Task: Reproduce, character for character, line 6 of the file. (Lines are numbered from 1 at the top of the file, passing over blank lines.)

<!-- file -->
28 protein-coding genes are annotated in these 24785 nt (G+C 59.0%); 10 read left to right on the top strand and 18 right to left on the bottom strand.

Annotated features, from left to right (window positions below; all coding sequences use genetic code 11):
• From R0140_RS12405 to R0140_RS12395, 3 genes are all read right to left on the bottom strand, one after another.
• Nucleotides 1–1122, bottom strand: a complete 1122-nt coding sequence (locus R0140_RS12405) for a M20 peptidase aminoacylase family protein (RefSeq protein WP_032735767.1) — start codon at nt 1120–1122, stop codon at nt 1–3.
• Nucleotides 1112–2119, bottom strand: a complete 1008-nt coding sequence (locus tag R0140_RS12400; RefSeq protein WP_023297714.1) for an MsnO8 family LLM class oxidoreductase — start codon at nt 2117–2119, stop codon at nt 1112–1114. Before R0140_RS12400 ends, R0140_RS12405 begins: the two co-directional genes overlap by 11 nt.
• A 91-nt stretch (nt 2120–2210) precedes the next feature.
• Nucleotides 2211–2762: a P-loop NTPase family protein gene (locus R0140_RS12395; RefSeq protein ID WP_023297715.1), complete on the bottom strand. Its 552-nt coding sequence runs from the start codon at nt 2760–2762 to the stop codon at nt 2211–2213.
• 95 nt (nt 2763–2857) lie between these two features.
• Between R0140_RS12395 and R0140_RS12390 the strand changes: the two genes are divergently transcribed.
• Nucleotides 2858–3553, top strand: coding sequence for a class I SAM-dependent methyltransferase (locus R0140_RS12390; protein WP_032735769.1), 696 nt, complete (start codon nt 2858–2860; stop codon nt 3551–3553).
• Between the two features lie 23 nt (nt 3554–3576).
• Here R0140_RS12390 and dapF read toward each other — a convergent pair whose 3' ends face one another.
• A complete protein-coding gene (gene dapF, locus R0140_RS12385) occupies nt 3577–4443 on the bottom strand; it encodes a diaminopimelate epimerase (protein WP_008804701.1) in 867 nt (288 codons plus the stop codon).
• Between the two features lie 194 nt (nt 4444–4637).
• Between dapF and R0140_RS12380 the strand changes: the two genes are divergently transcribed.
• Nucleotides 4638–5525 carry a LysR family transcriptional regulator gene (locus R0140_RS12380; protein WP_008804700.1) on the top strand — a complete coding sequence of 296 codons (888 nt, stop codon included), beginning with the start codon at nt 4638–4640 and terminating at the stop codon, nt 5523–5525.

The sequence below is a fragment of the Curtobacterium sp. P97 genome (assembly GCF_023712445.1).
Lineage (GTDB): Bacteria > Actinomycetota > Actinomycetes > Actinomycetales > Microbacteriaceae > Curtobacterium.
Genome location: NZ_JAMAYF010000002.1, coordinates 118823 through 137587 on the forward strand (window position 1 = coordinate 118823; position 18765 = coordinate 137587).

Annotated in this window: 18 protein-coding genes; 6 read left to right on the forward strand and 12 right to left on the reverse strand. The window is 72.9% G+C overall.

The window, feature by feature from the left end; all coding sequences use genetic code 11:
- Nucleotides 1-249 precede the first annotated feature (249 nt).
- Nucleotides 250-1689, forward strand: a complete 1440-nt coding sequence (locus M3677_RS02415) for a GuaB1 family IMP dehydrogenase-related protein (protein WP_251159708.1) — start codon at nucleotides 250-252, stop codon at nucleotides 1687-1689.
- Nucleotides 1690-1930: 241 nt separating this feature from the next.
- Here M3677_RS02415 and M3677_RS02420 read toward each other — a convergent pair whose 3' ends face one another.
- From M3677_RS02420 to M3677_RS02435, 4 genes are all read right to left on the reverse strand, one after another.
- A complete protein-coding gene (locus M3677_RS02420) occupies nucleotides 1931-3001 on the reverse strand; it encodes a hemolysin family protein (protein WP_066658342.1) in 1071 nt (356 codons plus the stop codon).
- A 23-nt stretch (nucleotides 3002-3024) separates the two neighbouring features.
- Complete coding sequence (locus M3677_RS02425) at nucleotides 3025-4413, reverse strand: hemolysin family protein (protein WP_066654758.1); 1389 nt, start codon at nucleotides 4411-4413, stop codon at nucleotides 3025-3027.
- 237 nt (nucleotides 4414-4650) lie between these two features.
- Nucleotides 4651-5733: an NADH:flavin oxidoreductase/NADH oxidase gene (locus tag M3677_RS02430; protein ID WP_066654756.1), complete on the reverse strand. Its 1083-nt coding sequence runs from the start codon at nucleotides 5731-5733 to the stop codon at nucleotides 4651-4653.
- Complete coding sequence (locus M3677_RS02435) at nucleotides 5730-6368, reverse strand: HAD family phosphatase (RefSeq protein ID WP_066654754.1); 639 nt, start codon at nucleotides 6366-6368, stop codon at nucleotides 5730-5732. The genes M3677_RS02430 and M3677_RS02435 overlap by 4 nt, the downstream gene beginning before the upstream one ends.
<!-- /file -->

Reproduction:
• A 91-nt stretch (nt 2120–2210) precedes the next feature.